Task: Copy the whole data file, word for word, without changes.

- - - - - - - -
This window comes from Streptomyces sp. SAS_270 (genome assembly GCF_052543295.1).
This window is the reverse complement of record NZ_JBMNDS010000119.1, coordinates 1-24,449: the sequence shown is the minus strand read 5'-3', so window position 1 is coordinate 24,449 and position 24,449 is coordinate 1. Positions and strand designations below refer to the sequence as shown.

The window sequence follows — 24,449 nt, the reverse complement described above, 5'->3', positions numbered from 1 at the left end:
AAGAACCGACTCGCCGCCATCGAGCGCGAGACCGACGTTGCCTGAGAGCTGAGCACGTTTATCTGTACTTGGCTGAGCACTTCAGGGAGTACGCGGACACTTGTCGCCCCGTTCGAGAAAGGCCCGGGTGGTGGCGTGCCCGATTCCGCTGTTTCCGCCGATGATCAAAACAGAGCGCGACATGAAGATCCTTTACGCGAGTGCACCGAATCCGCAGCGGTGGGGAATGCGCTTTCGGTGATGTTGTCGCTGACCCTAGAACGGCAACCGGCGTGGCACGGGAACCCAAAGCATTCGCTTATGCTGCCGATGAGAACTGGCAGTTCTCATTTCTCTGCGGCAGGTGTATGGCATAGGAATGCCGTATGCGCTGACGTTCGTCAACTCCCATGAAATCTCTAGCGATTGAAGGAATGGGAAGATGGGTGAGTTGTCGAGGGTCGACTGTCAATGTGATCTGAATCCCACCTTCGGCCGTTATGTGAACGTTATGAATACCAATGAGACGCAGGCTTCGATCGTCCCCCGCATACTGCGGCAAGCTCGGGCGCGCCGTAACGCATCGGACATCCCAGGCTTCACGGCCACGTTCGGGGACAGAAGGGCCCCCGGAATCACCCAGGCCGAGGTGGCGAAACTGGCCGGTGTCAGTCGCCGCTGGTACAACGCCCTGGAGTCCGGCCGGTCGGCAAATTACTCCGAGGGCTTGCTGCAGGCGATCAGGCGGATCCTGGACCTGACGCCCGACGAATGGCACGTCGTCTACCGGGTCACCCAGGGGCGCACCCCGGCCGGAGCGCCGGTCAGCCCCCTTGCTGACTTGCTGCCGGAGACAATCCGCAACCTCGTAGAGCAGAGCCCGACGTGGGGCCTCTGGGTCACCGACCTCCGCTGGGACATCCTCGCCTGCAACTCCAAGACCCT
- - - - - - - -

This window comes from Streptomyces sp. SAS_270 (genome assembly GCF_052543295.1).
This window is the reverse complement of record NZ_JBMNDS010000119.1, coordinates 1-24,449: the sequence shown is the minus strand read 5'-3', so window position 1 is coordinate 24,449 and position 24,449 is coordinate 1. Positions and strand designations below refer to the sequence as shown.

The window sequence follows — 24,449 nt, the reverse complement described above, 5'->3', positions numbered from 1 at the left end:
AAGAACCGACTCGCCGCCATCGAGCGCGAGACCGACGTTGCCTGAGAGCTGAGCACGTTTATCTGTACTTGGCTGAGCACTTCAGGGAGTACGCGGACACTTGTCGCCCCGTTCGAGAAAGGCCCGGGTGGTGGCGTGCCCGATTCCGCTGTTTCCGCCGATGATCAAAACAGAGCGCGACATGAAGATCCTTTACGCGAGTGCACCGAATCCGCAGCGGTGGGGAATGCGCTTTCGGTGATGTTGTCGCTGACCCTAGAACGGCAACCGGCGTGGCACGGGAACCCAAAGCATTCGCTTATGCTGCCGATGAGAACTGGCAGTTCTCATTTCTCTGCGGCAGGTGTATGGCATAGGAATGCCGTATGCGCTGACGTTCGTCAACTCCCATGAAATCTCTAGCGATTGAAGGAATGGGAAGATGGGTGAGTTGTCGAGGGTCGACTGTCAATGTGATCTGAATCCCACCTTCGGCCGTTATGTGAACGTTATGAATACCAATGAGACGCAGGCTTCGATCGTCCCCCGCATACTGCGGCAAGCTCGGGCGCGCCGTAACGCATCGGACATCCCAGGCTTCACGGCCACGTTCGGGGACAGAAGGGCCCCCGGAATCACCCAGGCCGAGGTGGCGAAACTGGCCGGTGTCAGTCGCCGCTGGTACAACGCCCTGGAGTCCGGCCGGTCGGCAAATTACTCCGAGGGCTTGCTGCAGGCGATCAGGCGGATCCTGGACCTGACGCCCGACGAATGGCACGTCGTCTACCGGGTCACCCAGGGGCGCACCCCGGCCGGAGCGCCGGTCAGCCCCCTTGCTGACTTGCTGCCGGAGACAATCCGCAACCTCGTAGAGCAGAGCCCGACGTGGGGCCTCTGGGTCACCGACCTCCGCTGGGACATCCTCGCCTGCAACTCCAAGACCCT